Why You Should Be Pushing Homes Now More Than Ever
This week, the NY Times published an article titled New Yorkers are Fleeing to the Suburbs: ‘The Demand Is Insane’. The article talks about the crazy demand for suburban homes around New York City has skyrocketed, as the pandemic has led people to leave New York for a variety of reasons now that many are working remotely. People are seeking more space (especially with everyone at home), and without the need to commute and without kids able to attend their (private) schools in-person, the suburbs are more desirable. Of course, the low mortgage rates and prices of homes that did take a hit when COVID was at its peak, didn’t hurt.
Other websites have followed suit, publishing articles about the so-called “Pandemic Economy” which discuss a range of topics, but ultimately, that millennials have altered their mindset about owning a home in the suburbs as a result of coronavirus and all the changes that have followed.
So, what does this mean for agents—especially those that live in the suburbs of New Jersey, New York, Long Island, and Connecticut? For so long, there have been articles discussing how the pandemic will destroy the housing market, but now agents are overwhelmed with buyers and bids.
What to do?
Cold Calling and “Door-Knocking”
In markets that are experiencing the exodus of New Yorkers, now is the time to stay vigilant. The clients will come, but the listings will be competitive and hard to get. You want to make sure you’re in a position to snag as many listings as possible. This may require you to do some cold calling and “door-knocking”—which in this case, may be just dropping flyers. It may be old-fashioned, but works. (Though, be sure you’re keeping your community safe).
Invest in Bringing in Leads
Prospective clients will be coming to your area in droves, but are you ready for them? Inbound and outbound marketing are a lot easier when you know that the leads are already there; they just need to be brought to you, instead of another agent.
To do this, you should, of course, invest in ads, but also consider amping up neighborhoods through marketing that normally don’t have interest from the likes of millennial New Yorkers. What makes your market unique? Why should people shop there instead of other places? And, if your market is already overloaded with people, why should they work with you instead of another agent?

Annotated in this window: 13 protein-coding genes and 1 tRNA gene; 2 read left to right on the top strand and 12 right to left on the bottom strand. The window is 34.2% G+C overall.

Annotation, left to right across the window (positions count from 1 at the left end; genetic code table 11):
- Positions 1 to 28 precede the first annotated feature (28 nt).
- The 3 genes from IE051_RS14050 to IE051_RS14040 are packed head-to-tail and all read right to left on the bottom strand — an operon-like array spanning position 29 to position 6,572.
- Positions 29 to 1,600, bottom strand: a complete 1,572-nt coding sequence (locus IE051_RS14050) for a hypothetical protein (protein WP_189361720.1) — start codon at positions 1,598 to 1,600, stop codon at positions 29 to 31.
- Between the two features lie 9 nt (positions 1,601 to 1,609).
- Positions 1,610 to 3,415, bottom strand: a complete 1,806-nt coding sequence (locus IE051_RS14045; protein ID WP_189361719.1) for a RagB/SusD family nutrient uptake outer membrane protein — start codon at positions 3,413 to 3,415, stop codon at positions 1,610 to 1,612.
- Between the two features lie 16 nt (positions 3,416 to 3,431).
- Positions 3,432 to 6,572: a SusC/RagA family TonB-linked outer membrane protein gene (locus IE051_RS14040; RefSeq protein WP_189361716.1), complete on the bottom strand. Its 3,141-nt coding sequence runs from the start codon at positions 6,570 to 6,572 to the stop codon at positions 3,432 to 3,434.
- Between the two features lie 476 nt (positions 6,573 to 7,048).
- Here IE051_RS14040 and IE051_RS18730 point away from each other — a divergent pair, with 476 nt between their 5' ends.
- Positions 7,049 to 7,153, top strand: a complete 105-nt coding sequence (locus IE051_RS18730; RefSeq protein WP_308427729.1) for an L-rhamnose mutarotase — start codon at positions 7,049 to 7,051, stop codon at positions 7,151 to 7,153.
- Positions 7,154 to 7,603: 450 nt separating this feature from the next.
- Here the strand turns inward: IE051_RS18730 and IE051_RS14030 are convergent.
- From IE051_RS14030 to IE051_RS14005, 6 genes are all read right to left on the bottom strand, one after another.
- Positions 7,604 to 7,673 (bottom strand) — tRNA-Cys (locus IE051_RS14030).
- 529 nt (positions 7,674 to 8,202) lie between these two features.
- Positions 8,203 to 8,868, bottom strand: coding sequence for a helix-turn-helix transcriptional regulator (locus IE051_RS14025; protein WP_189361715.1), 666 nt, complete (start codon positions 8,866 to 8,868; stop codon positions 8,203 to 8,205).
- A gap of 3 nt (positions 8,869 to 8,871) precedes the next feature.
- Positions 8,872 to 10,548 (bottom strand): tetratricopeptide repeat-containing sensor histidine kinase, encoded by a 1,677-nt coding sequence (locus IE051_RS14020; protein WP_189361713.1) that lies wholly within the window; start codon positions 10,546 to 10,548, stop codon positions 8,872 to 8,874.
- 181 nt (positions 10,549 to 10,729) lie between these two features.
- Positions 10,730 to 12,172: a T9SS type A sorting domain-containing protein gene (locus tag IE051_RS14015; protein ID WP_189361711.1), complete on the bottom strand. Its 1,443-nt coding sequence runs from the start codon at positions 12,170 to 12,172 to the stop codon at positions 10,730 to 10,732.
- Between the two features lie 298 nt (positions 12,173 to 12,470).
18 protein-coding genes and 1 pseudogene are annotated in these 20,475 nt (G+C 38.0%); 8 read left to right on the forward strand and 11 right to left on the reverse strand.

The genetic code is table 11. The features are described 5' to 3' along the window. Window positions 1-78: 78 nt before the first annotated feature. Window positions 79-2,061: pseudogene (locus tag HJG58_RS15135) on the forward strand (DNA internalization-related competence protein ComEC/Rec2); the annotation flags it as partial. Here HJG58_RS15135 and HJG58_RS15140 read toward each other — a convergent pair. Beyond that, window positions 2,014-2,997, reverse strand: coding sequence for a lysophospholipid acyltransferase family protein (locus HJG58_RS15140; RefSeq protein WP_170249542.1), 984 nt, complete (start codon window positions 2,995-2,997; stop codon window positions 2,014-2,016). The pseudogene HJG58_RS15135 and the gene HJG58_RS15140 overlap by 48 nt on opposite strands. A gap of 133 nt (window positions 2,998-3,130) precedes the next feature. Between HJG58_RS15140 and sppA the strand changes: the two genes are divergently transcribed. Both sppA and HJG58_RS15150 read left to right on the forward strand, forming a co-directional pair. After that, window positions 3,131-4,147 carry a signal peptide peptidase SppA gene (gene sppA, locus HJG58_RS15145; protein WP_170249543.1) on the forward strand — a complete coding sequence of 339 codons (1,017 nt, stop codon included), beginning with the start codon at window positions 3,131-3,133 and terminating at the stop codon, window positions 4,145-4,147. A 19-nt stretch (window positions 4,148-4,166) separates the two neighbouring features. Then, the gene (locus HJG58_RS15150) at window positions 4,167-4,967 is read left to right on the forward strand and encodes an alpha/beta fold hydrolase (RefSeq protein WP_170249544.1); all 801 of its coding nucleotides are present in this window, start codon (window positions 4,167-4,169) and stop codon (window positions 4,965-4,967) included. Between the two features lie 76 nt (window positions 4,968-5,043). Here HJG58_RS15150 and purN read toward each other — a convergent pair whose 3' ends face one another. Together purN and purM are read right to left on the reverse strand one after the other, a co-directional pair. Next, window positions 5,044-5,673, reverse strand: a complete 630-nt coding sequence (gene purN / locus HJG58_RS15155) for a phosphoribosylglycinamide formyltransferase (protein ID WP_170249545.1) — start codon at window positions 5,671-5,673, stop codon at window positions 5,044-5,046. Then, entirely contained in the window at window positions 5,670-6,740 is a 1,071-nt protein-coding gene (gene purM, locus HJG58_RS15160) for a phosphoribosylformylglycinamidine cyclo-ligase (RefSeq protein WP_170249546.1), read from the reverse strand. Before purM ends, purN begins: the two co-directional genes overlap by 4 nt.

Referrals, Referrals, Referrals (and Connections!)
When many agents want to be “one for all” and “in it to win it” they usually stay away from other agents, which is understandable. But, not every agent is going to be able to take every buyer that comes their way. If you’re open to accepting referrals, make sure that people know. Additionally, if you have friends of friends who live in New York City and are thinking of moving out, get in touch!
Efficiency is the Name of the Game
When a market is so competitive, it’s not just the house that people want—it’s the agent that can help them get the house. If you’re slow with your communication and paperwork processing, guess what? If your client is still able to, they’re going to jump ship and go with another agent.
Of course, there will be times where the hold up is not your fault at all—it could be the seller, the bank, other buyers bidding, etc.—so, just make sure that your clients are aware of the process from the get-go and that you’re doing everything in YOUR power to help them close the deal. Additionally, having connections to people (for instance, other lenders) that can help if your clients’ current lender is taking too long, will help move things along.
Brush Up on Your Negotiation Skills
The bids on some of these homes are at least a dozen, and people are getting out-bid one home after the next. As a real estate agent representing your buyers, now is not the time to feel shy. You need to be confident about your bid, and about your clients. Sellers are more likely than not always going to go for the highest bid, but they may take pity on a couple who are about to start a family and can’t quite afford to get up there with the tech guy who will go right back to New York when things settle down. So, preach your case, but stay firm and confident!
Keep an Eye on Your Market
Perhaps you don’t operate in one of these markets, so you feel this isn’t relevant to you. But, changes are likely going to happen everywhere, especially if you’re near another large city. Because New York was one of the first places to be impacted by the pandemic—and, one of the first to work towards recovery—other cities around the country may follow suit. So, pay attention and see what you can learn, so that you’re ready to hit the ground running if and when similar changes happen in your market.
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